*Look for Lindt or Green & Black’s white chocolate bars, Guittard white chocolate or chocolate chips. We found Valhrona white chocolate pistoles in clear containers at Whole Foods Market.


    1. PREHEAT the oven to 350°F. Line a sheet pan with parchment paper.

    2. USE a stand mixer fitted with paddle attachment, or a hand-held mixer with a large bowl. Beat the butter and brown sugar on high speed until light in color and creamy. Mix in the egg, followed by the molasses.

    3. STIR together in large bowl the flour, baking soda, cinnamon, cloves and ginger. Add the flour mixture to the butter mixture all at once and mix on low until incorporated.

    4. DIVIDE the dough in half and shape each piece into a log about 4 inches wide. Space the logs evenly on the sheet pan and flatten each log to about 2 inches high. Sprinkle generously with granulated sugar.

    5. BAKE until the edges are golden and the surface is cracked, 20-25 minutes. Remove from the oven and let cool in the pan for 20 minutes.

    6. SLICE the logs with a serrated knife into 1-inch thick slices. Place the slices cut side-up on pan lined with parchment paper and bake an additional 12-14 minutes until edges are brown. Let cool completely.

    7. MELT the chocolate in small heat-proof bowl in the microwave at 60 percent power for 1 minute. Stir until smooth. If not completely melted, continue to microwave the chocolate in 10 second intervals, stirring in-between intervals. Be careful not to scorch the chocolate.

    8. DRIZZLE the melted chocolate over the cooled cookies. Let them sit for 15 minutes before serving or storing. Store biscotti in airtight container at room temperature.


    White Chocolate Chips

    Callebaut White Chocolate Chunks

    TOP PHOTO: Look for Guittard white
    chocolate chips in your supermarket. Photo
    courtesy Lake Champlain Chocolate. BOTTOM
    PHOTO: You can buy chunks of Callebaut
    white chocolate at



    Created as a convenient non-perishable food for travelers and a staple of the diet of the Roman Legions, today’s biscotti are a classic dessert in Tuscany, accompanied by an amber-hued glass of vin santo*, a dessert wine. Americans enjoy them with a cappuccino or other coffee drink.

    Originally flavored with almonds (amaretti), then with anisette, biscotti are now made in dozens of flavors. Here’s Mario Batali’s favorite recipe for the classic amaretto and anisette biscotti.

    The word biscotto derives from “bis,” Latin for twice, and “coctum” or baked (which became “cotto,” or cooked, in Italian).

    In Roman times, unleavened, finger-shaped wafers were baked first to cook them, then a second time to completely dry them out, making them durable for travel and nourishment on long journeys. Pliny boasted that they would be edible for centuries.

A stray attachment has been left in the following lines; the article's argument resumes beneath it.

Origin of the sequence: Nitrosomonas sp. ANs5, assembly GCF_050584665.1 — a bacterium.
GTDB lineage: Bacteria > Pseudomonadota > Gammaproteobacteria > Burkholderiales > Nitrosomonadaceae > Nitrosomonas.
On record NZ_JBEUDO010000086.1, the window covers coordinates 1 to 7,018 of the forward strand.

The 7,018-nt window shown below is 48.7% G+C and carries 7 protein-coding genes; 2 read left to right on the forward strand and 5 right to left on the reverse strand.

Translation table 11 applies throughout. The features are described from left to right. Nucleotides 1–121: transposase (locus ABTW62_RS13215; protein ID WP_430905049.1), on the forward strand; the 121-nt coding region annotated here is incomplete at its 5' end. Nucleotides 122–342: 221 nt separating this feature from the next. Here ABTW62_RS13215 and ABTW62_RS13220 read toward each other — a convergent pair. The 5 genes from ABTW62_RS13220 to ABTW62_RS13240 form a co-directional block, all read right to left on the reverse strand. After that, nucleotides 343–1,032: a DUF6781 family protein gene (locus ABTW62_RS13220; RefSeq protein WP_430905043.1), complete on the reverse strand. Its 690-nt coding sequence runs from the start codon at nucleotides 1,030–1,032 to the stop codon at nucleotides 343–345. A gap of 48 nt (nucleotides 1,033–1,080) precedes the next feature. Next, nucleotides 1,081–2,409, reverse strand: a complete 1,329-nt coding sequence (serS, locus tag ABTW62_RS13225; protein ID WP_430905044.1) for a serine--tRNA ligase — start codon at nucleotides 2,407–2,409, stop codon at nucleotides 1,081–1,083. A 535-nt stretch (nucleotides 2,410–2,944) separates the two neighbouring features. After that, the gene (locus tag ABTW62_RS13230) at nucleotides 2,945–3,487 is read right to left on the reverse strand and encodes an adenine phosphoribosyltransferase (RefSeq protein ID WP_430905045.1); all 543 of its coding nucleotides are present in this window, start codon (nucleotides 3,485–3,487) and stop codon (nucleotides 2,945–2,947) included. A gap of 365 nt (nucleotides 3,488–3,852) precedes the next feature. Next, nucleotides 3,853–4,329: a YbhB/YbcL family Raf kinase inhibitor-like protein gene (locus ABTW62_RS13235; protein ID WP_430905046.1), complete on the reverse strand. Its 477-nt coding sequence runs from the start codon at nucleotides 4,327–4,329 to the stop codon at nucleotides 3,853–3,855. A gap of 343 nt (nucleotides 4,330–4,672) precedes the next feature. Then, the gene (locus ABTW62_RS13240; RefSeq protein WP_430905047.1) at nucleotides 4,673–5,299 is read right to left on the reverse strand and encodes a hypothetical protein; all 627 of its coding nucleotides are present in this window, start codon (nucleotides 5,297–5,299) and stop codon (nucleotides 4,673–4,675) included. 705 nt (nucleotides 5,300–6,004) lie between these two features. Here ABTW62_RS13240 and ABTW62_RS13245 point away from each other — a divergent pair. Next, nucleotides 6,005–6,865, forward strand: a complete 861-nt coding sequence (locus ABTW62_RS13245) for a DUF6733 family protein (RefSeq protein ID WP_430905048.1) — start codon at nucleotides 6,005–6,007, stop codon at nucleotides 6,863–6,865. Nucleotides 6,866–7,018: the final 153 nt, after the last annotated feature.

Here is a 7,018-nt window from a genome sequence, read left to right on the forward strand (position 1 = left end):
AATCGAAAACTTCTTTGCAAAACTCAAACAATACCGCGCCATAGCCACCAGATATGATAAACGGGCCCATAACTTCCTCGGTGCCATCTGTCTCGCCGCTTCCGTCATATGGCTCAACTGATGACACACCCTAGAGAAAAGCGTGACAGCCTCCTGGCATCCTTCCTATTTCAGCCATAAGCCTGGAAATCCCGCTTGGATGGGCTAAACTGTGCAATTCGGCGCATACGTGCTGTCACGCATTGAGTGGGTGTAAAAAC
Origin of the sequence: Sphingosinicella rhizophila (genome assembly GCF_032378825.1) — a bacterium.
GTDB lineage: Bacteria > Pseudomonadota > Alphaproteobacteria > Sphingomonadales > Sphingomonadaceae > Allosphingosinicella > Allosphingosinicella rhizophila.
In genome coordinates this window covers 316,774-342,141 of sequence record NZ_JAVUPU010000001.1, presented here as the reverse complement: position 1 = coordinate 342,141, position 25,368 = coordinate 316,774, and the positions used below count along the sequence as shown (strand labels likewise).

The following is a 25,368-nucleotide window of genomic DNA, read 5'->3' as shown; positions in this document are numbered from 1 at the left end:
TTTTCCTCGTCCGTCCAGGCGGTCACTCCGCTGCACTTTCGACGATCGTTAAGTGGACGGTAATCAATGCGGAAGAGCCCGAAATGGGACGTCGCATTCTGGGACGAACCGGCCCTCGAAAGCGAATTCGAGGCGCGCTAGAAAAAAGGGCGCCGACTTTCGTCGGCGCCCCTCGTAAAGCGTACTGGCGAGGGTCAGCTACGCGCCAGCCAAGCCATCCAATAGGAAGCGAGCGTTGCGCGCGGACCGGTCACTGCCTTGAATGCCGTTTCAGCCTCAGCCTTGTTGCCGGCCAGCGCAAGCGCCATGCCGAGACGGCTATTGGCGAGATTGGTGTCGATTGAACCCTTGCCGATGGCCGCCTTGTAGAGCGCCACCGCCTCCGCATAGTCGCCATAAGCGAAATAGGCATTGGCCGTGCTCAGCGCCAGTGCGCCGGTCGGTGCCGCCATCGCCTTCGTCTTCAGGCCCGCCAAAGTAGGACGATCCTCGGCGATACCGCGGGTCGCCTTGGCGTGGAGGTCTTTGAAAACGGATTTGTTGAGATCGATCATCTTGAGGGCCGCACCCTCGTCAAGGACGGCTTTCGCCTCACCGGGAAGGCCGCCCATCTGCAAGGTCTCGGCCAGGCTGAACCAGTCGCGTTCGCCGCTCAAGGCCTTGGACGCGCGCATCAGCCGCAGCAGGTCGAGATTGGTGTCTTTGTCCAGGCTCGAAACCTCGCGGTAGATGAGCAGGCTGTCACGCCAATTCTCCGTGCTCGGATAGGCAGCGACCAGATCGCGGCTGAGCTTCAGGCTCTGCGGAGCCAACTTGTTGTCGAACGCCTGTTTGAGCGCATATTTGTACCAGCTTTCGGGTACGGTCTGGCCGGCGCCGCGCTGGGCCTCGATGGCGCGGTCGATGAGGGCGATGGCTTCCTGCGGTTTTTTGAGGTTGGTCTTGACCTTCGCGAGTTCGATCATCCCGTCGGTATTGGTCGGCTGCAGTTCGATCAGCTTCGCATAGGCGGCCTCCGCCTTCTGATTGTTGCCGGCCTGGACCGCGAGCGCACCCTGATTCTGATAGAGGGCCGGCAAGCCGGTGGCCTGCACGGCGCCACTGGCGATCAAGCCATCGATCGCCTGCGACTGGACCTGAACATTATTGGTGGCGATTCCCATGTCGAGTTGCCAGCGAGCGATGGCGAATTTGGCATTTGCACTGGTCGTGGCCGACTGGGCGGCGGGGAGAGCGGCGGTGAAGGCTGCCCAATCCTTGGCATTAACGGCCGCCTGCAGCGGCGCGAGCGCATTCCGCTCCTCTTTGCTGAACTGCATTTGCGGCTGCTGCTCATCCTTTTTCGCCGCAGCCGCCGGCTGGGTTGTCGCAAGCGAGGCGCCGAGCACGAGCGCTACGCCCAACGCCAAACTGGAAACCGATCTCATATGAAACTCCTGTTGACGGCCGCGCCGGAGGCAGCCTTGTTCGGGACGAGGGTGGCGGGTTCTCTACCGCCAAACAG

The record does not indicate that biscotti survived the sack of the Roman Empire. But they re-emerged in Tuscany during the Renaissance, credited to a Tuscan baker who served them with vin santo. Their dry, crunchy texture was deemed to be the perfect medium to soak up the wine.

    Centuries later, many still agree that dipping biscotti into vin santo is a perfect way to end a meal, or to while away an hour at a café. Biscotti and coffee are also a match made in Heaven.

    Italians call biscotti cantucci, and use the term biscotti to refer to any type of crunchy cookie—round, square and otherwise (as the British use the word “biscuit”). In North America, we use “biscotti” as the ancient Romans did, to describe a long, dry, hard, twice-baked cookie (in other words, cantucci).

    Here’s a longer history of biscotti.

    †Vin santo means “holy wine” in Italian, and was traditionally made in Tuscany. Most scholars agree that these wines were originally used for Holy Communion.



    TIP OF THE DAY: Plate Painting For Your Dessert

    If you patronize fine restaurants and order dessert, you’ve probably noticed the “plate painting” that turns a piece of cake, tartlet or other pastry into a piece of art.

    But it’s not just for baked goods: Custard, pudding, even fresh fruit can also benefit from an artistic touch.

    In most cases, the plate is painted before the dessert is placed on top. With a sauce, for example panna cotta with creme anglaise, the dessert is placed atop the sauce and then the sauce is decorated.

    The idea is not only to create art, but to add more flavors to the dessert. Everything you use should be a flavor match to the dessert, and should be consumable with a fork or spoon.

    This article from Wilton shows all the easy ways to start.

    The simplest thing is to use a sieve to cover the dessert plate with cocoa powder (shown in the Wilton article). But you should also try:


    Fill a squeeze bottle with caramel sauce, chocolate sauce or other flavor, and squeeze out squiggles, loops, curls or zigzags. You can use two different sauces for contrast. This video shows you how.


    Fruit coulis (coo-LEE, French for strained purée) in a squeeze bottle; parchment paper to make the piping cone. You won’t believe how easy it is to make flame and heart patterns on your plate.

    This video shows how easy it is to make dots with fruit purées.

    You can also use both of these techniques to decorate the frosting on top of cakes.


  • Go for a contrasting color. For example, a chocolate dessert is enlivened by raspberry coulis or caramel sauce—or both. As you get more comfortable, use two or three colors.
  • Add different textures. For example, berries, cookie crumbs, streusel, mini marshmallows and/or macarons or pomegranate arils, artfully placed on the plate, contribute both aesthetic and fun factor. One of our favorite ways to add color is to dice pâte de fruits (French-style fruit jellies—very upscale Chuckles) and scatter different flavors on the plate.
  • Don’t cramp the elements. Depending on how many components are on the plate, use a dinner plate or charger to spread them out.
  • Combine with other garnishes, like creme anglaise or whipped cream.